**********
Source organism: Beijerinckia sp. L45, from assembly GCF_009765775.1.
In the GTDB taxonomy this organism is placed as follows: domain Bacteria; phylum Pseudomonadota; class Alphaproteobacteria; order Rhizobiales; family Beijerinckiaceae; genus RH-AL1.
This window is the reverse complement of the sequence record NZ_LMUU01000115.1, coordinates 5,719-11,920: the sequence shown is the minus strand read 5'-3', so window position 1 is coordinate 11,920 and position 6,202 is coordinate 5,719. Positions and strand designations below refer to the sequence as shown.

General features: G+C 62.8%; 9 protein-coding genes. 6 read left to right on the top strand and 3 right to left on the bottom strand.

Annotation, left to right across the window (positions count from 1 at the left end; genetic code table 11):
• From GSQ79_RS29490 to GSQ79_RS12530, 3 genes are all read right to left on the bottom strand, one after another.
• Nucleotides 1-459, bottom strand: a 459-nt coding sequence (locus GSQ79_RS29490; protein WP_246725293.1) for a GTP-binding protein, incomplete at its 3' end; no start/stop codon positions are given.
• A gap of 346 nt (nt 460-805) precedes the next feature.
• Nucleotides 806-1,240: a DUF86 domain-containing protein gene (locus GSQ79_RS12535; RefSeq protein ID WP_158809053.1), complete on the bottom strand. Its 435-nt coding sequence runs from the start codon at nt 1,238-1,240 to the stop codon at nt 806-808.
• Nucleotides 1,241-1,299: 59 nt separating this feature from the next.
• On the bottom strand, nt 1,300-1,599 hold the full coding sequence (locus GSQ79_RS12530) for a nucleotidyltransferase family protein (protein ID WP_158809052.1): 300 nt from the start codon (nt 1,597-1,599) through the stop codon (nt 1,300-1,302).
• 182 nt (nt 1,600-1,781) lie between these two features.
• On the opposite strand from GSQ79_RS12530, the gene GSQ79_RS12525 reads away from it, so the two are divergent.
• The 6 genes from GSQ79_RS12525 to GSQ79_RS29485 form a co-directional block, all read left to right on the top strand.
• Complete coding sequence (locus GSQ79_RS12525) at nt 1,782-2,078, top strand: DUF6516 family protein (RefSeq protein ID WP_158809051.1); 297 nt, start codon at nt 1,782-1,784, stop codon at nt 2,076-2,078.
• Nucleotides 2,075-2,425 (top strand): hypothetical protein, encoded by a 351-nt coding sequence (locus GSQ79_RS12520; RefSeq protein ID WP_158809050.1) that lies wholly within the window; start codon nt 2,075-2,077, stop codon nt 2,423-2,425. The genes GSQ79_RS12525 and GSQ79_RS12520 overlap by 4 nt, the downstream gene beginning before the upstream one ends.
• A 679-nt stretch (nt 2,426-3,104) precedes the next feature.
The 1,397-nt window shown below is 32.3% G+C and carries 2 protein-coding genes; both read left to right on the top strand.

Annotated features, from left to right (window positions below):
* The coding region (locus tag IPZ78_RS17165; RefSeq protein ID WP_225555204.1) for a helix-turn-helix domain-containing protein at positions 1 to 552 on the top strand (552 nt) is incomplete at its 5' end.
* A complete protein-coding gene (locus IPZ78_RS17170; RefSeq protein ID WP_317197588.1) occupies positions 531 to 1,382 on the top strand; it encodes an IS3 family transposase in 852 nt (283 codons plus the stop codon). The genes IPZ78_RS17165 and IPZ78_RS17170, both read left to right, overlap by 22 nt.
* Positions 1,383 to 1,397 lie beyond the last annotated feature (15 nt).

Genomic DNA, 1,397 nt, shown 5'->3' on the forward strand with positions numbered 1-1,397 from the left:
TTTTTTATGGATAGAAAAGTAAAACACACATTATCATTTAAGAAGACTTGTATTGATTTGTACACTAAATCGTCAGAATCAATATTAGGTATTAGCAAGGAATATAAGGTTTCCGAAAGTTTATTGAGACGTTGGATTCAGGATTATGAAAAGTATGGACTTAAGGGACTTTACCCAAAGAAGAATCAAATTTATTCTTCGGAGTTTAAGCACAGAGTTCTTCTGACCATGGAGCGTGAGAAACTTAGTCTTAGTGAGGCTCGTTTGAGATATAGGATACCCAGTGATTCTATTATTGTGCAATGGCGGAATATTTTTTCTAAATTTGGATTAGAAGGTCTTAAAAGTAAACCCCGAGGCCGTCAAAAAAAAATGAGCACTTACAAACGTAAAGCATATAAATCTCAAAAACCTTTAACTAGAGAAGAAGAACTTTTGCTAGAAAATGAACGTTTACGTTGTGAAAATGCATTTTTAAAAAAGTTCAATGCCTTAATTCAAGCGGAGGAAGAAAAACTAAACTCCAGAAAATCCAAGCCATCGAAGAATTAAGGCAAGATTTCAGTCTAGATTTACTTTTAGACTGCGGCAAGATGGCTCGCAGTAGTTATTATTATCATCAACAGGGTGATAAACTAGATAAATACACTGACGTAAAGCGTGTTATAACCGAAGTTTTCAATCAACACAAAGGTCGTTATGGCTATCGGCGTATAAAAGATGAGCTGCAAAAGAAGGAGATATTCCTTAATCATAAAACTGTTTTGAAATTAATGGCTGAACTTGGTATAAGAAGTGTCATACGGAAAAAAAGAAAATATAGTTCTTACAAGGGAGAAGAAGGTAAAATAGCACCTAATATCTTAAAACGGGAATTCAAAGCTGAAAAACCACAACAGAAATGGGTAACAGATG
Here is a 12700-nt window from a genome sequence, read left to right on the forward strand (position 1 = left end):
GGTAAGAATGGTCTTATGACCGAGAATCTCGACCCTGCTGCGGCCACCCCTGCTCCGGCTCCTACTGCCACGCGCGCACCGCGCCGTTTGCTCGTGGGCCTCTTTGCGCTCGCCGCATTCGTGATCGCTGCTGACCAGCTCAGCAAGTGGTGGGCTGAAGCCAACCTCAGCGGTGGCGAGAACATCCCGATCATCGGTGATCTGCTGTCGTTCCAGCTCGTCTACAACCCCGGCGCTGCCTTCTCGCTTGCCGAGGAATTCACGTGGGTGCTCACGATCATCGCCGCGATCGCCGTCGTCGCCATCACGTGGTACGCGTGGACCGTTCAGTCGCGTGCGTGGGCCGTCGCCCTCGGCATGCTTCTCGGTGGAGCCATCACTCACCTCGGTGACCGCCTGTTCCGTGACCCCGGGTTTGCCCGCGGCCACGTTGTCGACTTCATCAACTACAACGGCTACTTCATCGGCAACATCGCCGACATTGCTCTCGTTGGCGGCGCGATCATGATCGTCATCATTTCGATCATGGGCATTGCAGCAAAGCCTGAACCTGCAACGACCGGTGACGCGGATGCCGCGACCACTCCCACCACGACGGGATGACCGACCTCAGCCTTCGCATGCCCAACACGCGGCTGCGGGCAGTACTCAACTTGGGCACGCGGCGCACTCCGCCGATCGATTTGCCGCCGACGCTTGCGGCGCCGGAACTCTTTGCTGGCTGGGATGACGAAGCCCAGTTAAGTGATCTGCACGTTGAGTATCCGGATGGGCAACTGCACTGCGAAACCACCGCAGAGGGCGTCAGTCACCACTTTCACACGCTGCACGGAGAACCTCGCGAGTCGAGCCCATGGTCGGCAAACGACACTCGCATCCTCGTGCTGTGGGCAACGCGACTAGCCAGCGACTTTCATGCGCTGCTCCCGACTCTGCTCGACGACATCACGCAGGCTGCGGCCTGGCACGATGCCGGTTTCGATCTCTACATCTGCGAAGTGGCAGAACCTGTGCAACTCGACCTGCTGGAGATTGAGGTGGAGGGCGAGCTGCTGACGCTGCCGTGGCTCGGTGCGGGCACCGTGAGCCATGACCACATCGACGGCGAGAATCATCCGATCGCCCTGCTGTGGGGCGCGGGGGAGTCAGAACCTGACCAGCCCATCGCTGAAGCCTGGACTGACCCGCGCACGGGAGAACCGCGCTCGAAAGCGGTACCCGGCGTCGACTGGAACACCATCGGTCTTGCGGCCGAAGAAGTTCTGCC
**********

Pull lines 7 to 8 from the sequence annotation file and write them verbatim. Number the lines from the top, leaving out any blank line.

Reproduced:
• Nucleotides 1-459, bottom strand: a 459-nt coding sequence (locus GSQ79_RS29490; protein WP_246725293.1) for a GTP-binding protein, incomplete at its 3' end; no start/stop codon positions are given.
• A gap of 346 nt (nt 460-805) precedes the next feature.